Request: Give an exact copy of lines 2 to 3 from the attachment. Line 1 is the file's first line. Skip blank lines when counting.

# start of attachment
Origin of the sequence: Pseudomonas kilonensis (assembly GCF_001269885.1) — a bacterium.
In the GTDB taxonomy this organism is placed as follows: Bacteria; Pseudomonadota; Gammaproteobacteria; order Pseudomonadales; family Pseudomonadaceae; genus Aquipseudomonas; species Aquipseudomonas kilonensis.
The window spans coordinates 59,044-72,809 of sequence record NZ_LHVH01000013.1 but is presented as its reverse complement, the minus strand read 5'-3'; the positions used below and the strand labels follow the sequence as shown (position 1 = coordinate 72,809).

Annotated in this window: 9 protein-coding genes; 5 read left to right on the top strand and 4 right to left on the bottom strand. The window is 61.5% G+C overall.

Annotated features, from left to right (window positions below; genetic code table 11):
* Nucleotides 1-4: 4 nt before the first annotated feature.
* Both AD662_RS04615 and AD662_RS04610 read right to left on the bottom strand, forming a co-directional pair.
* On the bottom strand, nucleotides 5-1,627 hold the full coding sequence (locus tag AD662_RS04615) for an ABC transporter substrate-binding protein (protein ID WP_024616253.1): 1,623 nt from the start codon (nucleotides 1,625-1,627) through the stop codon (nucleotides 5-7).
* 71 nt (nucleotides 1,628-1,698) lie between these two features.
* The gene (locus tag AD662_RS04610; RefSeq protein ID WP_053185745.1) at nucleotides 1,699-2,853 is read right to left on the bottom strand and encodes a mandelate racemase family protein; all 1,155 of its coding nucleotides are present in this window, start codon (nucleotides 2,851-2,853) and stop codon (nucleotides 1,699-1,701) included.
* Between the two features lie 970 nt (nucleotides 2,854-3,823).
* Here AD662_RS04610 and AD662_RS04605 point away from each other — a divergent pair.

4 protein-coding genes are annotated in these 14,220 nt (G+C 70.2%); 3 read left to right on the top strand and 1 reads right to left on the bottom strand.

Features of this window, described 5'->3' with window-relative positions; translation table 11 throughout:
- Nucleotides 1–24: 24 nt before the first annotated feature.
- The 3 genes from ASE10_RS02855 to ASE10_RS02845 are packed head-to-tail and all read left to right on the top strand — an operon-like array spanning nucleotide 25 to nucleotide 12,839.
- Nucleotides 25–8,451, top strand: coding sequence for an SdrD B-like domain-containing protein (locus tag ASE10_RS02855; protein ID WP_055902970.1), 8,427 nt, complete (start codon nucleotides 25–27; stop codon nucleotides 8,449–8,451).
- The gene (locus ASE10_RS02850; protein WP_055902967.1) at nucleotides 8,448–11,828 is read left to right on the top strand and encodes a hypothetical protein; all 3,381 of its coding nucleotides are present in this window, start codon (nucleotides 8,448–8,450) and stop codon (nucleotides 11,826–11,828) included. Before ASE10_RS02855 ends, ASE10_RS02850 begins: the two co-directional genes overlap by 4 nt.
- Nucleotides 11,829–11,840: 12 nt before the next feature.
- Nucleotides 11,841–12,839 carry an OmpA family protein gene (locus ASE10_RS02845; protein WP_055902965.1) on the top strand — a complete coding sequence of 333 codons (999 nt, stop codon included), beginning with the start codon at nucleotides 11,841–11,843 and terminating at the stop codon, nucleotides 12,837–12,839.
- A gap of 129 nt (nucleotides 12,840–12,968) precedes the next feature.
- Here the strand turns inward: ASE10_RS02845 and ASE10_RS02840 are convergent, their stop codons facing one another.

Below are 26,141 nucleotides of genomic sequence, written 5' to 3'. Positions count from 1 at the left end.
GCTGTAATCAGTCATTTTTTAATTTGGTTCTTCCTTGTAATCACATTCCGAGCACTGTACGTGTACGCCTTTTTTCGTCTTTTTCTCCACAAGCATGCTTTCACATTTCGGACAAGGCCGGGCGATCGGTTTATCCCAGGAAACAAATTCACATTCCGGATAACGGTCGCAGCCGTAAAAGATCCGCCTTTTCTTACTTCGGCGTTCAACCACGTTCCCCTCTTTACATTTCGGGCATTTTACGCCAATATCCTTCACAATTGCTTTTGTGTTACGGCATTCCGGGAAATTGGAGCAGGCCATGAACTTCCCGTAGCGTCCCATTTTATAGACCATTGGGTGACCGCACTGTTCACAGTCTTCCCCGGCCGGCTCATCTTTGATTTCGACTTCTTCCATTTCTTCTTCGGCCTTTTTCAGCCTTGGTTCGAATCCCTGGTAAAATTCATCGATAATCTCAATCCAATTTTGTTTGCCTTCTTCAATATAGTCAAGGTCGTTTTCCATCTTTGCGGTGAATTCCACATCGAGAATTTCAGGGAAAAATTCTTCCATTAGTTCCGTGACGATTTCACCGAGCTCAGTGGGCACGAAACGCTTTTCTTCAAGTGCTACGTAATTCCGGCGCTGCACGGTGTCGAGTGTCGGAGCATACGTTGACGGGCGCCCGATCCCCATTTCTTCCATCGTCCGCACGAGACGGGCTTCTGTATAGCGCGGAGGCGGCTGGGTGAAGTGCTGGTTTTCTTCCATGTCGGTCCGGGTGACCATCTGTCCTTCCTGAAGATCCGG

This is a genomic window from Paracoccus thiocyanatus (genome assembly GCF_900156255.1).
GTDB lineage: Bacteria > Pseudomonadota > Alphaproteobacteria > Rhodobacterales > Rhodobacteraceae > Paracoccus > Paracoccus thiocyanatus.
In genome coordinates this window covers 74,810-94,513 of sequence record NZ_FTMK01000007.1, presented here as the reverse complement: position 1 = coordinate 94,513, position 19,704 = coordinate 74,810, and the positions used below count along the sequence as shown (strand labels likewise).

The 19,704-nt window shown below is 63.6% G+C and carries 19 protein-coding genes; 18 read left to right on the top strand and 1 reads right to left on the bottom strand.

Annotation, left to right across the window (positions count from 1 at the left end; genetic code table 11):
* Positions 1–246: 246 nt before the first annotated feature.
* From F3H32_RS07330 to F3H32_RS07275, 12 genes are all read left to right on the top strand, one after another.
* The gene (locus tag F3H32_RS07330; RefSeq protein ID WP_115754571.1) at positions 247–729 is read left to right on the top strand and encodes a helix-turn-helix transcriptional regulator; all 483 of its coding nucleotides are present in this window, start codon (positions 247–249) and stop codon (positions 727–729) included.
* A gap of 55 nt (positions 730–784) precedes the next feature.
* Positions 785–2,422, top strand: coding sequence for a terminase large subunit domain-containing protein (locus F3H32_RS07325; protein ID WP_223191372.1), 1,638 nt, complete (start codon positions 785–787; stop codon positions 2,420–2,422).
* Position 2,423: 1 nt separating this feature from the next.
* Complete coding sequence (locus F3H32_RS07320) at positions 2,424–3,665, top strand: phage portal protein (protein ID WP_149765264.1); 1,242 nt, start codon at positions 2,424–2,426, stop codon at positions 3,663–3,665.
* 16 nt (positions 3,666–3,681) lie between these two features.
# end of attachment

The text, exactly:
In the GTDB taxonomy this organism is placed as follows: Bacteria; Pseudomonadota; Gammaproteobacteria; order Pseudomonadales; family Pseudomonadaceae; genus Aquipseudomonas; species Aquipseudomonas kilonensis.
The window spans coordinates 59,044-72,809 of sequence record NZ_LHVH01000013.1 but is presented as its reverse complement, the minus strand read 5'-3'; the positions used below and the strand labels follow the sequence as shown (position 1 = coordinate 72,809).